Fibrin Split Products
After a fibrin clot forms in response to vascular injury, the clot is eventually degraded by plasmin, a fibrin-dissolving enzyme. The resulting fragments arc known as fibrin split products (FSP), or fibrinogen degradation products. In this test, FSP are detected in the diluted serum that is left in a blood sample after clotting.
Procedure and posttest care
Serum contains less than 10 ug/ml of FSP. A quantitative assay shows levels of less than 3 ug/ml.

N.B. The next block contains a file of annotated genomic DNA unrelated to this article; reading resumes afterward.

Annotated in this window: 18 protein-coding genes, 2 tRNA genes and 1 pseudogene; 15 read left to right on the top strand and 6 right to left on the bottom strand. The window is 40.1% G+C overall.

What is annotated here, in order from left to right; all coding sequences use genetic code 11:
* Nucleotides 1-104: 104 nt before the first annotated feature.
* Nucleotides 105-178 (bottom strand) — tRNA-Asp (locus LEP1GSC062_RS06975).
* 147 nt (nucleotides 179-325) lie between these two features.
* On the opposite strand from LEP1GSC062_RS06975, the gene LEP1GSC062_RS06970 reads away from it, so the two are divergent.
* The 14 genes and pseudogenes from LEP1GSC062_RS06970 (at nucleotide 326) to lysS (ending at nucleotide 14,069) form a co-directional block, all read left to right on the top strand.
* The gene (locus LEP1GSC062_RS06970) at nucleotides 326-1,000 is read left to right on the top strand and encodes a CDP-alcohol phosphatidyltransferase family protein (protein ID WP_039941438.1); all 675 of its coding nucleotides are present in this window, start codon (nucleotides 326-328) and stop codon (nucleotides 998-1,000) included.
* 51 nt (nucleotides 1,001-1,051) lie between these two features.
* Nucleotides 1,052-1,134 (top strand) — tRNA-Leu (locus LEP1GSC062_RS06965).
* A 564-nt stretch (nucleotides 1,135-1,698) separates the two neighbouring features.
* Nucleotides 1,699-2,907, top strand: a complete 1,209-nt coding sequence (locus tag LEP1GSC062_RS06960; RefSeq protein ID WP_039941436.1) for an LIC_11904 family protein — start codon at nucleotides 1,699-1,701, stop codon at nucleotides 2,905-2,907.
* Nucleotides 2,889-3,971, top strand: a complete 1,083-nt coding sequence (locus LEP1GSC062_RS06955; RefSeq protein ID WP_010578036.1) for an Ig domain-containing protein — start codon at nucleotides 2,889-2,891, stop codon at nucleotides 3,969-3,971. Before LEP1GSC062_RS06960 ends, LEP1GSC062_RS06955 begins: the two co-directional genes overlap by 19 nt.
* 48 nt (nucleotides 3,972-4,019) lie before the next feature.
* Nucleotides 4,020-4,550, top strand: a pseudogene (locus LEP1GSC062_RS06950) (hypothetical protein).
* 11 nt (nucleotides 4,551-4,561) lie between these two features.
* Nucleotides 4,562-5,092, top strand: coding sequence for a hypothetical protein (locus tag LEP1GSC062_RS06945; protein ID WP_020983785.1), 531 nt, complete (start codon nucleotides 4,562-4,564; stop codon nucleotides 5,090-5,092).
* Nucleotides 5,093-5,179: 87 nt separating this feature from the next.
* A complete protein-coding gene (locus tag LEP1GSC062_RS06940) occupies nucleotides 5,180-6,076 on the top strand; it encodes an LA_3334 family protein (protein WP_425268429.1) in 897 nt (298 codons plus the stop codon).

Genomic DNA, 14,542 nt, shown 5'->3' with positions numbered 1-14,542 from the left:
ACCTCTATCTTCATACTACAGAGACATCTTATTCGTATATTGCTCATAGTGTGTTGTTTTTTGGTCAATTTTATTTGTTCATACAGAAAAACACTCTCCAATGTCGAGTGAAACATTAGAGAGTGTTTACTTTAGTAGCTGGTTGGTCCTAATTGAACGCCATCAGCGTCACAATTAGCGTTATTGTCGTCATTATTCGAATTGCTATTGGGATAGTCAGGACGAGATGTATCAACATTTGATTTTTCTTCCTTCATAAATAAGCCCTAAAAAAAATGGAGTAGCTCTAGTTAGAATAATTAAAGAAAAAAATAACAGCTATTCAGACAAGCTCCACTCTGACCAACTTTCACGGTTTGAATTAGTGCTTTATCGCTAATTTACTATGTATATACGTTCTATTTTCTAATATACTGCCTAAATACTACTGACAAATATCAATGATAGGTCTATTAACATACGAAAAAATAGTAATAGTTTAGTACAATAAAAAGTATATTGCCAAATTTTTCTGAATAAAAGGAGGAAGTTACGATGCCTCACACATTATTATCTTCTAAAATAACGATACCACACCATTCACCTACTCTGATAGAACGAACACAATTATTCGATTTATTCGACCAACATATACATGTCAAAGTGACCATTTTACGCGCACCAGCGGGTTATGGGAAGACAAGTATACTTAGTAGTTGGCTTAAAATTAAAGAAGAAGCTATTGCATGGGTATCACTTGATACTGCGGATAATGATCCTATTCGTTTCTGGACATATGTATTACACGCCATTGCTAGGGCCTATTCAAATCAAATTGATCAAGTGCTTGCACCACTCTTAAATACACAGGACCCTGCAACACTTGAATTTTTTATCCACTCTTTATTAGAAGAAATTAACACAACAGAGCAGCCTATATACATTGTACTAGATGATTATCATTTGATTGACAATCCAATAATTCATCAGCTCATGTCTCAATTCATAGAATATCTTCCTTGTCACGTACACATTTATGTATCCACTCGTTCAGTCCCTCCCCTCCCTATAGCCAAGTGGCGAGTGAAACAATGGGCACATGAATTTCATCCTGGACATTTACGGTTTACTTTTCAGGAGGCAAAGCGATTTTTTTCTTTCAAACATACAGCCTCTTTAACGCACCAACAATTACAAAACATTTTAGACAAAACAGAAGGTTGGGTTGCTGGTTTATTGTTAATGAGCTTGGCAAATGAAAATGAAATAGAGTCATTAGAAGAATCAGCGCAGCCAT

FSP levels increase in primary fibrinolytic states, due to increased levels of circulating profibrinolysin; in secondary states, due to DIC and subsequent fibrinolysis; and in alcoholic cirrhosis, preeclampsia, abruptio placentae, congenital heart disease, sunstroke, bums, intrauterine death, pulmonary embolus, deep-vein thrombosis (transient increase), and myocardial infarction (after 1 or 2 days). FSP levels usually exceed 100ug/ml in active renal disease or renal transplant rejection.
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